This month we highlight two scholarly articles related to the Federal Circuit.

Here are the details.

It’s Anti-Suit Injunctions All The Way Down – The Strange New Realities of International Litigation Over Standards-Essential Patents

In this article, Professor Jorge Contreras gives context to the increasing worldwide litigation surrounding standard-essential patents. Specifically, he explores how anti-suit injunctions (ASI)–which allows a court in one jurisdiction to prevent a party from pursuing litigation in another jurisdiction–have become an important aspect of standard-essential patent litigation. He also discusses the anti-anti suit injunction (AASI) which may be obtained to restrict a party from seeking an ASI in another jurisdiction. The parties have recently started seeking anti-anti-anti-suit injunctions (AAASI). Contreras contends that “[i]f there is no theoretical limit to the procedural machinations to which parties can go in such disputes, it may, indeed, be injunctions ‘all the way down.'”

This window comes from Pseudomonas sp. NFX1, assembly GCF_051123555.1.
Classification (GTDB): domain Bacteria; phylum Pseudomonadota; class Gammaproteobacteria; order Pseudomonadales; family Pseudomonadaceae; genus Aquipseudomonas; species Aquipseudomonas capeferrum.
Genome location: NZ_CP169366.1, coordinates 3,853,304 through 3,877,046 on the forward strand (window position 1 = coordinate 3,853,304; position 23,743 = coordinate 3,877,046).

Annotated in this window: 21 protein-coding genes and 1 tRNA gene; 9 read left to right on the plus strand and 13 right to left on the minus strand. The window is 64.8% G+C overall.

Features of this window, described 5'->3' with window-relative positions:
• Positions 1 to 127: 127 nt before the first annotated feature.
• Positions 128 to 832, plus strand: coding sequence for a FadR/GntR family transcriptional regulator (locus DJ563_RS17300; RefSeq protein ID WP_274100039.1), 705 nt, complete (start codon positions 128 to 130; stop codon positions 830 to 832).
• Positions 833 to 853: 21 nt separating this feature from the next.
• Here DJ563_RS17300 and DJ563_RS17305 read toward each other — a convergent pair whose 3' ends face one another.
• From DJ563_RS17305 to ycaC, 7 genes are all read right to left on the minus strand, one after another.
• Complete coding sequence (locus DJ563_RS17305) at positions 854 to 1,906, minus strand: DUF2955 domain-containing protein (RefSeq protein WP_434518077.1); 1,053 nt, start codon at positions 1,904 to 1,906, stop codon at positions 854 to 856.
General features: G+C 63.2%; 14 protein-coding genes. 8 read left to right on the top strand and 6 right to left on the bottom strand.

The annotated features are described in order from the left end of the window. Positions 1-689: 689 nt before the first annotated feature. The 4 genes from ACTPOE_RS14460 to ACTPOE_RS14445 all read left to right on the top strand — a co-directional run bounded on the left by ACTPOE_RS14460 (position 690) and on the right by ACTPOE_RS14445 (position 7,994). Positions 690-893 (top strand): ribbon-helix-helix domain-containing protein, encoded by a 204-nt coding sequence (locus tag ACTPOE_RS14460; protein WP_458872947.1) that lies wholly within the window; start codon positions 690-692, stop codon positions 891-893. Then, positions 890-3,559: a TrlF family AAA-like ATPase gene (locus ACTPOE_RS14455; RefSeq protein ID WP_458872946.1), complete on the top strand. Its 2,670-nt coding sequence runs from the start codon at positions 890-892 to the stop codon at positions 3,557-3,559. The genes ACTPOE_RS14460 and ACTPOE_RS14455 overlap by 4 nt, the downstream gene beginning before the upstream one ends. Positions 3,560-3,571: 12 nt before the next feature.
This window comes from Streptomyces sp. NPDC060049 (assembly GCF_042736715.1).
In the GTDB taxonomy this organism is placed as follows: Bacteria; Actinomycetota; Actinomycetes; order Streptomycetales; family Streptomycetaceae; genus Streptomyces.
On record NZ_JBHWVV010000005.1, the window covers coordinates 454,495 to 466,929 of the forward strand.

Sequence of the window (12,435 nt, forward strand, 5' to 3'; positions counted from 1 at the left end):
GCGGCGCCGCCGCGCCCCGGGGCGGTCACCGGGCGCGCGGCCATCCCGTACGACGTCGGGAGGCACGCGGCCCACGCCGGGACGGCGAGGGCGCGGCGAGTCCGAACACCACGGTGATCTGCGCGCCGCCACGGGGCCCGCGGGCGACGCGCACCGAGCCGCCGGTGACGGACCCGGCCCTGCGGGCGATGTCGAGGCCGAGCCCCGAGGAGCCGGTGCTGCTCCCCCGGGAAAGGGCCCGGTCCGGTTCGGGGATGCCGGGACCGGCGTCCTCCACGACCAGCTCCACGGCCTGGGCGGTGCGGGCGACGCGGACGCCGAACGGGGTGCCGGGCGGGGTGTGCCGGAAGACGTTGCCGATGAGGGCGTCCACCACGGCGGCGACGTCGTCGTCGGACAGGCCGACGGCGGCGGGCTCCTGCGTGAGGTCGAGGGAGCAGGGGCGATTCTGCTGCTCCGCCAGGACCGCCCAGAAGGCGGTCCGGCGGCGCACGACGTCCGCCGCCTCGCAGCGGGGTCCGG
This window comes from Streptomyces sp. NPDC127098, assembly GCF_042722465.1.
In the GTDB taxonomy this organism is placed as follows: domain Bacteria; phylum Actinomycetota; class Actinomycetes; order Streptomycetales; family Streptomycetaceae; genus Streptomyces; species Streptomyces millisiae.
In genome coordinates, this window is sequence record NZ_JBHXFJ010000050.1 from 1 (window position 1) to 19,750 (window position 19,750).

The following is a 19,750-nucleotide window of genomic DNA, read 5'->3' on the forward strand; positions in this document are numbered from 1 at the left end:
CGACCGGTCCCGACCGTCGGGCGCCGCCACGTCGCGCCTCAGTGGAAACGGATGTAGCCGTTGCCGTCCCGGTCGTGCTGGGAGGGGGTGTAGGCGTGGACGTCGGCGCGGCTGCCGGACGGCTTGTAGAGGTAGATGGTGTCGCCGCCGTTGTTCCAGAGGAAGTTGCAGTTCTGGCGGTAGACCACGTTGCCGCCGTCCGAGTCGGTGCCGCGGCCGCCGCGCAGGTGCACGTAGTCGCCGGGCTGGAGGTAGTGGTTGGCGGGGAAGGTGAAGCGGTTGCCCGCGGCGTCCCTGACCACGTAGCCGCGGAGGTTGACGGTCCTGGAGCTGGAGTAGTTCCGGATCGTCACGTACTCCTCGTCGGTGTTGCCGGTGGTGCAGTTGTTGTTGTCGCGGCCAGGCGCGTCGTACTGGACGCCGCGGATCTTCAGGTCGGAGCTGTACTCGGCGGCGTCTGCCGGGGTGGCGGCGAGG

The TRIPS Agreement Article 73 Security Exceptions and the COVID-19 Pandemic

Professor Frederick Abbott’s article addresses how the COVID-19 pandemic has caused governments around the globe to contemplate overriding patents and other intellectual property rights “to facilitate production and distribution of vaccines, treatments, diagnostics and medical devices.” He discusses whether the pandemic is an emergency in international relations sufficient to invoke the security exceptions of the TRIPS Agreement. Abbott contends that “the pandemic constitutes an emergency in international relations within the meaning of Article 73(b)(iii) and that this provision allows Governments to take actions necessary to protect their essential security interests.”